For intracellular cytokine staining, brefeldin A (10 μg/ml, Sigma-Aldrich) was added during collagenase digestion, and liberated cells were incubated an additional 3 hours in BFA-containing RPMI (Life Technologies) at 37°C. Cells were stained with 5 μg/mL of ethidium monoazide (EMA) for 15 min in the dark, exposed to light for 10 min to mark dead and dying cells. Cells were subsequently stained for the cell surface markers CD4, CD8, CD69, and CD45, fixed at room temperature for 30 min with eBiosciences FoxP3 Fix/Perm buffer, washed, then stained with anti-IFN-γ, anti-TNF-α, anti-Granzyme B, anti-T-bet and/or anti-FoxP3 in Perm buffer overnight at 4°C. Cells were analyzed on an LSR II flow cytometer (BD Biosciences) and resultant data analyzed using FlowJo (Treestar).
Unless otherwise indicated, mice received 0.25 mg of anti-IL-10 (clone JES5-2A5, BioXcell) intraperitoneally (i.p.) on day 5 and day 6 post infection.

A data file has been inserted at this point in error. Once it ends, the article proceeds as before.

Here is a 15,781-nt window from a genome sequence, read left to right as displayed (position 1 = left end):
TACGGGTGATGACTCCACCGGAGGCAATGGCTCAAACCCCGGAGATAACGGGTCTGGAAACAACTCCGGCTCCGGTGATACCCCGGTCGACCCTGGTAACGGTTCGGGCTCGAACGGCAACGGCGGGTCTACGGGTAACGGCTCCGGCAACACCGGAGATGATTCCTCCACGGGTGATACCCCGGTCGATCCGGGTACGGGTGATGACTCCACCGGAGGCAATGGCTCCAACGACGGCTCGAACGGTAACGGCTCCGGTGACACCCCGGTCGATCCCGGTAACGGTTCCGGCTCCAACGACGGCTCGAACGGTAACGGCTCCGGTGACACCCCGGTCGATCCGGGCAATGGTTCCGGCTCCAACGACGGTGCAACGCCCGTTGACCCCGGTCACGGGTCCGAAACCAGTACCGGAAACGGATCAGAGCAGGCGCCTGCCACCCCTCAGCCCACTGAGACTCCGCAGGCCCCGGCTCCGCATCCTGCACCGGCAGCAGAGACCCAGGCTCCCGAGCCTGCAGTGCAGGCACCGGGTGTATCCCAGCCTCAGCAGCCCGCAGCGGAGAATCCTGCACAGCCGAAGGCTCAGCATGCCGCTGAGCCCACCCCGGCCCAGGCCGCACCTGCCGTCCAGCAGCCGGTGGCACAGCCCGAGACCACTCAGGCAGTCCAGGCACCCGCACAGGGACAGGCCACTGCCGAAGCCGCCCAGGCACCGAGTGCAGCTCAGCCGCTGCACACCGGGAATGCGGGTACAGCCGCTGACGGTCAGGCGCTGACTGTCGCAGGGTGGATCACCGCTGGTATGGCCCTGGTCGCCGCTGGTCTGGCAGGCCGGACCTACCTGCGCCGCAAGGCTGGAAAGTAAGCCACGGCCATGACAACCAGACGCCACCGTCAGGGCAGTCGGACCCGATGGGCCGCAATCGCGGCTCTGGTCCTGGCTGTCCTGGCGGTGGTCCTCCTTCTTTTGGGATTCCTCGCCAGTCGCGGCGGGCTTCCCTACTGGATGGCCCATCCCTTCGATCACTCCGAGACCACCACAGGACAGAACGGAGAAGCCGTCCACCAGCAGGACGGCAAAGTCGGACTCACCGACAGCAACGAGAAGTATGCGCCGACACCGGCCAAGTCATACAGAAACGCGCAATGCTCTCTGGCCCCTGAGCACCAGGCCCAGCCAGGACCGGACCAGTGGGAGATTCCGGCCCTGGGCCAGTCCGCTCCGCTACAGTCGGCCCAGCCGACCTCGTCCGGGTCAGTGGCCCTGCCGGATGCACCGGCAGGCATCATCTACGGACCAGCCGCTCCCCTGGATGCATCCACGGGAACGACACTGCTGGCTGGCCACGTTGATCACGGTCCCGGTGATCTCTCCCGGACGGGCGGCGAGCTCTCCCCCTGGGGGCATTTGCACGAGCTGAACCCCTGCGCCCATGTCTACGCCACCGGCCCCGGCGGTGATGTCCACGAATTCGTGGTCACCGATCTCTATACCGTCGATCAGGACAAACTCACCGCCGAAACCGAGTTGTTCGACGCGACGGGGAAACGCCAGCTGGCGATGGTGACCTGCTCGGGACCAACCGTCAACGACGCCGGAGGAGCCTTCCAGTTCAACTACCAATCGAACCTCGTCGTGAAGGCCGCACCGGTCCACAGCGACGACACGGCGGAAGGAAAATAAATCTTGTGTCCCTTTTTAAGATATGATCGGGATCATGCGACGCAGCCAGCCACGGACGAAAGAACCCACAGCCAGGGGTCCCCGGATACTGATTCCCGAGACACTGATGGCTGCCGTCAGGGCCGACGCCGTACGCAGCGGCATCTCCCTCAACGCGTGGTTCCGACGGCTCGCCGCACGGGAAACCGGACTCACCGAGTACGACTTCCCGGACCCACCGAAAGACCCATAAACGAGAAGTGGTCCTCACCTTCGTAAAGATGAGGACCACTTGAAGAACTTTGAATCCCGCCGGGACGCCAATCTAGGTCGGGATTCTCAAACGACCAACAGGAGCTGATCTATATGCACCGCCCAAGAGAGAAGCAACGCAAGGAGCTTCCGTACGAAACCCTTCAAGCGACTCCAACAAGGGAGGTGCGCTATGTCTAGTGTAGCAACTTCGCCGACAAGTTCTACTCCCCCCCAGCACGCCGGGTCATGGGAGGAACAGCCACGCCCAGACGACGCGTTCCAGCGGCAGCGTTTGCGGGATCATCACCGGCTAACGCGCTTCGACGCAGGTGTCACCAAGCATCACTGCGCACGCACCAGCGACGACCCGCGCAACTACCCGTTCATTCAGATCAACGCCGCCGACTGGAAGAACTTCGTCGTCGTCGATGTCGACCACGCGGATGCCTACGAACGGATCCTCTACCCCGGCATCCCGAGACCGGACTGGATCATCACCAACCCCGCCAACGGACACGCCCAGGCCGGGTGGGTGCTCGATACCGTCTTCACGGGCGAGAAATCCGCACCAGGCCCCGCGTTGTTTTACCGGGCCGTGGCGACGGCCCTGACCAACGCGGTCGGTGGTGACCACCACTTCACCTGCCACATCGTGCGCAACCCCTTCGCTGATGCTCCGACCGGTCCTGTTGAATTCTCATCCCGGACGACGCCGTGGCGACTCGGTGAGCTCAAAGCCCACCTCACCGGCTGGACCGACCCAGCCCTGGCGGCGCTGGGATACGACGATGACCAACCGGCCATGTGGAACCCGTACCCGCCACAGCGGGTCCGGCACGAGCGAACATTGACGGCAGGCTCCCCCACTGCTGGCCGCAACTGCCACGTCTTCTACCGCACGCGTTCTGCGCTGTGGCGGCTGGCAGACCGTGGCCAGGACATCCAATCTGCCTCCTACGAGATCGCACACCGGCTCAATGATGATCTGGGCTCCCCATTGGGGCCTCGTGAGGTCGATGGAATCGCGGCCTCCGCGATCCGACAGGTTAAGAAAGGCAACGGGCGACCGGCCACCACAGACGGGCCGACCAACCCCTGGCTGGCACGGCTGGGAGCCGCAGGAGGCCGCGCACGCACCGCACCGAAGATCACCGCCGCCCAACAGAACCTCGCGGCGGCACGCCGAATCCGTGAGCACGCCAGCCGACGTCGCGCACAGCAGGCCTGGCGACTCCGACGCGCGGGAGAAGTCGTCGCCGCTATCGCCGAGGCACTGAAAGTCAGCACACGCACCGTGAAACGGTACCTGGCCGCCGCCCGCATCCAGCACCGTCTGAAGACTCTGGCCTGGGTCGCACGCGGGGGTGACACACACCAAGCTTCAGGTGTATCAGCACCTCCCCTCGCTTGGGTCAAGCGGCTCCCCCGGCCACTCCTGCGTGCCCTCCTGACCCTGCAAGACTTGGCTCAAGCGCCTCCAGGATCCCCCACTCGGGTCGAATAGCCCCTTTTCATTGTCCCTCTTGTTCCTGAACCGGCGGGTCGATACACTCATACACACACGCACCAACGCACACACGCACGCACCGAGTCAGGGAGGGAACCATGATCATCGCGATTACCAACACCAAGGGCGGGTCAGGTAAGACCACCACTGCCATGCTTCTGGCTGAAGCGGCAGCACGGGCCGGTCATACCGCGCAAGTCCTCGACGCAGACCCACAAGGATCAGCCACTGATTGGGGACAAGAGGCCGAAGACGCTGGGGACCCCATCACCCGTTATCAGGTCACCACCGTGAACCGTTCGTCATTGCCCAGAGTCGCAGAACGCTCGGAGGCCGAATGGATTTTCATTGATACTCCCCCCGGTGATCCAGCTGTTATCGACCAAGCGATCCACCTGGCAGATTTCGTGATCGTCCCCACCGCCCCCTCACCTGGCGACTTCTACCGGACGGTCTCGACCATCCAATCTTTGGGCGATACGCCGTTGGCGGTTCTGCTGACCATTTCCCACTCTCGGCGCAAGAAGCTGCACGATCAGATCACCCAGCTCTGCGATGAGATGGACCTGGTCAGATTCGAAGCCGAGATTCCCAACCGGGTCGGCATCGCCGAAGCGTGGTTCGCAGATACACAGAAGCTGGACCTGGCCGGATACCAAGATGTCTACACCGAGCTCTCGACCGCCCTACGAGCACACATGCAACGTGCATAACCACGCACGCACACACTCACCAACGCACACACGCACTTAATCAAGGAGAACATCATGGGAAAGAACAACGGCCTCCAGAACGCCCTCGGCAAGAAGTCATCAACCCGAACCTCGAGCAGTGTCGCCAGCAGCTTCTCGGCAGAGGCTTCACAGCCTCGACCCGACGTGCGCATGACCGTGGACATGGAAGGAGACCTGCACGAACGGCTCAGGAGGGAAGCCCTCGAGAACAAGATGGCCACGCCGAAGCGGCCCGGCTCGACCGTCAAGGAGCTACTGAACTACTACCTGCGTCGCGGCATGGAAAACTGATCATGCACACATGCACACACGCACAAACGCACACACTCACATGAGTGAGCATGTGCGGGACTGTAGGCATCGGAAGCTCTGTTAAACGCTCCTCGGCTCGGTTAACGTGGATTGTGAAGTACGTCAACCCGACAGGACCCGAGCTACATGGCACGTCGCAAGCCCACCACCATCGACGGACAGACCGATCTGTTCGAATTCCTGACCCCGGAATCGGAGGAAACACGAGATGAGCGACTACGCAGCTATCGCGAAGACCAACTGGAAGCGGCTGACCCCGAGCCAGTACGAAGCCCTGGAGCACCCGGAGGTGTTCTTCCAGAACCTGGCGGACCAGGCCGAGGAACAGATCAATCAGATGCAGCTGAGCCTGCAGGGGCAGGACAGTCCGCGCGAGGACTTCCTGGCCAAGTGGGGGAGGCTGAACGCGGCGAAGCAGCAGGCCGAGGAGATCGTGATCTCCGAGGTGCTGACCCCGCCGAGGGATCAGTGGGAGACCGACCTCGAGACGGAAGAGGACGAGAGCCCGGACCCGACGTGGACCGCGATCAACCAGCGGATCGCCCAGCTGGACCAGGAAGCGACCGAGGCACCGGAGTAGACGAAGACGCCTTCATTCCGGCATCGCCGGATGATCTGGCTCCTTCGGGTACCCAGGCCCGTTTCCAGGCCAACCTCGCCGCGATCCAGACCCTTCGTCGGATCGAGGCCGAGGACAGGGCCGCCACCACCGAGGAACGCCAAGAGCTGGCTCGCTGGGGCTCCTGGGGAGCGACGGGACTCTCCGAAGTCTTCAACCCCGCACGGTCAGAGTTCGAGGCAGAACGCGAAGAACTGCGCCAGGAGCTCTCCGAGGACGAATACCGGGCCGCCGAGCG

Viral titering via plaque assay
Ears were removed at various times p.i., collagenase digested for 1 hour at 37°C, and disrupted by vigorous pipetting. This suspension was freeze-thawed 3X, sonicated 3X, serially diluted and plated on TK-/- cells. Cells were incubated for 2 days before counting the resulting plaques.
qPCR cytokine array
Total RNA was isolated from whole ears using Trizol reagent (Invitrogen) according to the manufacturer’s instructions. cDNA was generated using RT2 first strand kit (Qiagen). Common cytokine PCR array (Qiagen) was used to quantitate cytokine mRNA fold increase over uninfected controls, according to the manufacturer’s instructions.
VV genome quantification by qPCR